Augustus' Financal Reforms

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Augustus' Financal Reforms
2014-06-10 10:04:28
Classics Augustus

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  1. Why were financial reforms needed?
    Because by the end of the civil war the public finances were in chaos. The treasury was temporarily bankrupt as there was no efficient taxation system, budget or census records
  2. What were Augustus' financial aims
    His financial aims were to stabilise conditions after the civil war, to carefully scrutinise all sources of income and to create sufficient income to run a huge empire
  3. What was the empire's biggest expense
    The army was the empire's biggest expense as not only did the troops have to be paid but they also had to be provided with pensions at the end of their service
  4. What were the other main sources of expense
    The provision of grain at reduced prices, public works, public religion and shows for the people all required vast sums of money
  5. How do we know the importance Augustus placed on his financial reforms
    In sections 15-24 of the res gestae be outlines the donations made from his personal wealth to the state, the military treasury and the plebs among other things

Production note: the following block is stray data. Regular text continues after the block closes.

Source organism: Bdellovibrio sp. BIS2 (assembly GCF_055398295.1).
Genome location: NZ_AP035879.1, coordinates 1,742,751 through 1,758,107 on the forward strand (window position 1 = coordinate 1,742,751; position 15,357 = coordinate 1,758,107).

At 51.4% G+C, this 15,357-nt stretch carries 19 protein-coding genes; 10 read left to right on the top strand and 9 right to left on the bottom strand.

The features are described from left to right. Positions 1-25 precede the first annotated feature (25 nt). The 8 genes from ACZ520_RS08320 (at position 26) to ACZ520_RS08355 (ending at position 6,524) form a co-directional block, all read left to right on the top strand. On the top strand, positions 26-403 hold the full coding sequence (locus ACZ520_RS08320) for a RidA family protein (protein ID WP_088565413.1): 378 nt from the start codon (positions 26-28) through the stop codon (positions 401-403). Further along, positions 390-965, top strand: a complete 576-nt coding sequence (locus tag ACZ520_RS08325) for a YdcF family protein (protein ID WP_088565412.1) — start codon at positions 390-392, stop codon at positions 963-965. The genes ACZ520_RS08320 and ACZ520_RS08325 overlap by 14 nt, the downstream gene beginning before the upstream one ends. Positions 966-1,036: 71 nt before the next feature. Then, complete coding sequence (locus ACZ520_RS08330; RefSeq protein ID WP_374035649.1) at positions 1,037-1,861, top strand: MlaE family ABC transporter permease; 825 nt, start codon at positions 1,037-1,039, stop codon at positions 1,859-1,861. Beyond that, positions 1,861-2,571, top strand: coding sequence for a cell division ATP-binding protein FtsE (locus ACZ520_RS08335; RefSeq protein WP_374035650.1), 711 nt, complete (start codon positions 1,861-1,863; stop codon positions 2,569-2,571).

6. Why is the res gestae not a completely reliable source for finding out about augustus' financial reforms
    • The res gestae selects only the most outstanding examples of his generosity to the people of Rome and does not include his gifts to the provinces, bar in section 24
    • He so doesn't mention the occasions where he used public money as this would have gained no credit for this
  7. Sources of Augustus' personal wealth
    • Inheritance from his natural and his adoptive father
    • The treasures from the ptolomies of egypt
    • Booty from various wars
    • Property confiscated during the proscriptions
    • Legacies from friends
  8. Money in Augutsus' will
    Suetonius states that Augustus left huge donations and bequests to the roman people and left 1.5 million gold peices to his heirs
  9. Quote in the appendix of the res gestae about financial donations
    The appendix enumerates all the buildings, both religious and secular, that he had built or restored at great cost. The total sum of all his donations was "beyond counting"
  10. Augustus new systematic regulations of revenue
    • Censuses
    • New taxes and methods of collection
    • Minting of coins
    • Annual statements
  11. What were fisci
    Provincial chests or treasuries into which taxes were paid. Augustus could withdraw from them
  12. The two treasuries
    • Public
    • Military